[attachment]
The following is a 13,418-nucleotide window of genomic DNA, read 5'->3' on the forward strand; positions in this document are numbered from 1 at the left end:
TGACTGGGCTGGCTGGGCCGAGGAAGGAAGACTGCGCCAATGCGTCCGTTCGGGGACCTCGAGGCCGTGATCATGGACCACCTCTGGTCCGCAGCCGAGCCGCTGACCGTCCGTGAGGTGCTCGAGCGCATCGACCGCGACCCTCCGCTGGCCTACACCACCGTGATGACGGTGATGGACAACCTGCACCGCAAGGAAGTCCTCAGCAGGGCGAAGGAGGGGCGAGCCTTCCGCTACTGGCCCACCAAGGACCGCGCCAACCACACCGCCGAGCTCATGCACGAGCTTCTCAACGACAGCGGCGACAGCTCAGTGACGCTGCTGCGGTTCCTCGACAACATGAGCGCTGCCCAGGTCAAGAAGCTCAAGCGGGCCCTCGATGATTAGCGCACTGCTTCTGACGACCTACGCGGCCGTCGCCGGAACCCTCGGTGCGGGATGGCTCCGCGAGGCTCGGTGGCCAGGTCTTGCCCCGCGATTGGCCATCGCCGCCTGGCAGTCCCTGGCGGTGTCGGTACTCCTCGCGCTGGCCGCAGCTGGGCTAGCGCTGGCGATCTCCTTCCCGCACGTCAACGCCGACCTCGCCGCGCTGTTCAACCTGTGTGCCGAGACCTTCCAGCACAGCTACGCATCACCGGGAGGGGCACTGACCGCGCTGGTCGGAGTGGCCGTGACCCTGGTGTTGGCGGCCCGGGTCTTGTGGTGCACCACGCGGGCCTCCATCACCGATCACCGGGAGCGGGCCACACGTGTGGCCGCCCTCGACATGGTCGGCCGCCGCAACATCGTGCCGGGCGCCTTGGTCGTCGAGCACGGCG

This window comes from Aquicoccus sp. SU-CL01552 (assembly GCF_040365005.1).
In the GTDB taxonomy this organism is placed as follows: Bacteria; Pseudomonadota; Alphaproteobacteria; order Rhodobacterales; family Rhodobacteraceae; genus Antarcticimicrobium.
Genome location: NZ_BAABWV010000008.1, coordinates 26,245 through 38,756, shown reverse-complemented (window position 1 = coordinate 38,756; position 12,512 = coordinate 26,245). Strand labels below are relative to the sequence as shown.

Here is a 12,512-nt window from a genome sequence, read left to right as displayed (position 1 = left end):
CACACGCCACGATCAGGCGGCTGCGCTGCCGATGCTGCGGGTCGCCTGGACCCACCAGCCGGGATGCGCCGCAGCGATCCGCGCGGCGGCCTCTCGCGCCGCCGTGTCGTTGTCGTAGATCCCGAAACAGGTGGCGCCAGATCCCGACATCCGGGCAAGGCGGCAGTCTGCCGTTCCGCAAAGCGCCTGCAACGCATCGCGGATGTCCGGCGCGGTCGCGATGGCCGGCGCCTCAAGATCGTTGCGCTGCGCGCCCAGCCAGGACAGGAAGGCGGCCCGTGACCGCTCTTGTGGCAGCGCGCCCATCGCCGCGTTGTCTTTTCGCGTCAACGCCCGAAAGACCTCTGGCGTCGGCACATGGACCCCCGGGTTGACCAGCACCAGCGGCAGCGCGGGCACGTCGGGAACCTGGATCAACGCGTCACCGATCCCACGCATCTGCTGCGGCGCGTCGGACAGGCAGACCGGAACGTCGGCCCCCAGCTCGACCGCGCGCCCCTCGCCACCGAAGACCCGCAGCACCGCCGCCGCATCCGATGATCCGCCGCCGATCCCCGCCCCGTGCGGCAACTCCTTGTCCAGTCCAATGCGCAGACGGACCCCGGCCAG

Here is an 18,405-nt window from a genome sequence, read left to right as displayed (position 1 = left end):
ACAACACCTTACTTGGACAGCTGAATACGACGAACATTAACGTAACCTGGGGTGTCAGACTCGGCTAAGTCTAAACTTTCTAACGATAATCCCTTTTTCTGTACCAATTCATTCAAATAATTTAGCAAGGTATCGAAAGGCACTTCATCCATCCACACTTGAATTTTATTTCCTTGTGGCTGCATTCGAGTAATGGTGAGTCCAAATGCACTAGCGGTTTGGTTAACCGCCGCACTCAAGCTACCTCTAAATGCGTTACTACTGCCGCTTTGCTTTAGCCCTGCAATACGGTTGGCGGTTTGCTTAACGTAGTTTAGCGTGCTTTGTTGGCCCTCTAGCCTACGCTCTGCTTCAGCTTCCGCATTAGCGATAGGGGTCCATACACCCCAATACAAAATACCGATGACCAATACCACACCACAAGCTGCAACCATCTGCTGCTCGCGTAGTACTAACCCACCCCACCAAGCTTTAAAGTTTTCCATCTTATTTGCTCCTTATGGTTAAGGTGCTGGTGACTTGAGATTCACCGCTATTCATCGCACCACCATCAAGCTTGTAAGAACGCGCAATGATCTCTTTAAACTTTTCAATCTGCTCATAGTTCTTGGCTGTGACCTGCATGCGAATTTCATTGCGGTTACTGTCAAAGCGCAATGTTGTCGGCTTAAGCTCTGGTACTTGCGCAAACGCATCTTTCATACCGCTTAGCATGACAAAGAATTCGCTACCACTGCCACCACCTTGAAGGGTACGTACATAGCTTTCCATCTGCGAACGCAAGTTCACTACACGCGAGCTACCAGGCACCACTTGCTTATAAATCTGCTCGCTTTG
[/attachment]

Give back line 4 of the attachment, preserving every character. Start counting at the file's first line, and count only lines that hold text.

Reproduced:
In the GTDB taxonomy this organism is placed as follows: Bacteria; Pseudomonadota; Alphaproteobacteria; order Rhodobacterales; family Rhodobacteraceae; genus Antarcticimicrobium.